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Garden

Little Pickles

Of all plants, I have the most varieties of succulents. I like how hardy they are—and I can go on vacation without getting a plant sitter. They survive for days without attention or water.

One of my favorite varieties of succulent is “Little Pickles,” Othonna Capensis, also known as “Ruby Necklace.”

Little Pickles succulent in a pot with a face!

Little Pickles can appear purple or green. The stem along which they are “strung” is purple. The color is not about variety. It is a reaction to the amount of stress the plant has.

Little Pickles that have mostly turned purple

The purple plant pictured in this post is my original plant. The green plant in the white pot that has a face on it is a cutting from the original plant. So, being close kin, you can see that color is not about variety. It’s about sunlight level, water level, soil, and more—the environment.

These succulents need to be watered like other succulents: wait for the soil to completely dry and then water deeply. They need this type of stress to survive, much like what we humans need as well (healthy stress, of course). It gives us purpose and we thrive as humans if we have work to do. Plants are the same way.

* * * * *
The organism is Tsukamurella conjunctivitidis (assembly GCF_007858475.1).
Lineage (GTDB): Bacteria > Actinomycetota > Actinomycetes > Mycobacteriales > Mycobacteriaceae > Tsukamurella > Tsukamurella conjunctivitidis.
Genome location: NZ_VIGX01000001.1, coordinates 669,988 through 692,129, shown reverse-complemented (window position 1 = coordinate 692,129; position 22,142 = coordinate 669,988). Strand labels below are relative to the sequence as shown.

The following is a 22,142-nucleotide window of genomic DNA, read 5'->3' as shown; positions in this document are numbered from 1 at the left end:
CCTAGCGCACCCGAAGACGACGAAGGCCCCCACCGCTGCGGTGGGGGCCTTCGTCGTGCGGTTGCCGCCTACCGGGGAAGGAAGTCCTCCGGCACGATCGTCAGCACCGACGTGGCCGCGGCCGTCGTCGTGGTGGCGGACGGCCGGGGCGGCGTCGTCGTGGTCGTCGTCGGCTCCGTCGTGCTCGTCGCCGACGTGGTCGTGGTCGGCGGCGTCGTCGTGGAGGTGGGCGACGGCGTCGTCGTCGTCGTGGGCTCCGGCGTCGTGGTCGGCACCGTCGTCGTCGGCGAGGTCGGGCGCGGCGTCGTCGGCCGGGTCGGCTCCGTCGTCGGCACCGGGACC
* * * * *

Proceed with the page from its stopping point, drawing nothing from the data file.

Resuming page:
I have tried to propagate these succulents in water like my other succulents, and I have noticed they don’t react as well as other succulents do to this treatment. They don’t grow roots into the water. So I searched online and learned from Succulents and Sunshine that a clipping should be dried for a day and then placed straight into soil.

I did this in full sun and the clipping died in a day. So, I recommend doing this in shade until it is established.

Little Pickles start in soil after a week

Now I put Little Pickles succulent starts straight into the soil after sitting out for half a day and that seems to be about right. I use 3.5” pots for my starts—I have been using them for at least a year now and they’re the perfect size for starting succulents.

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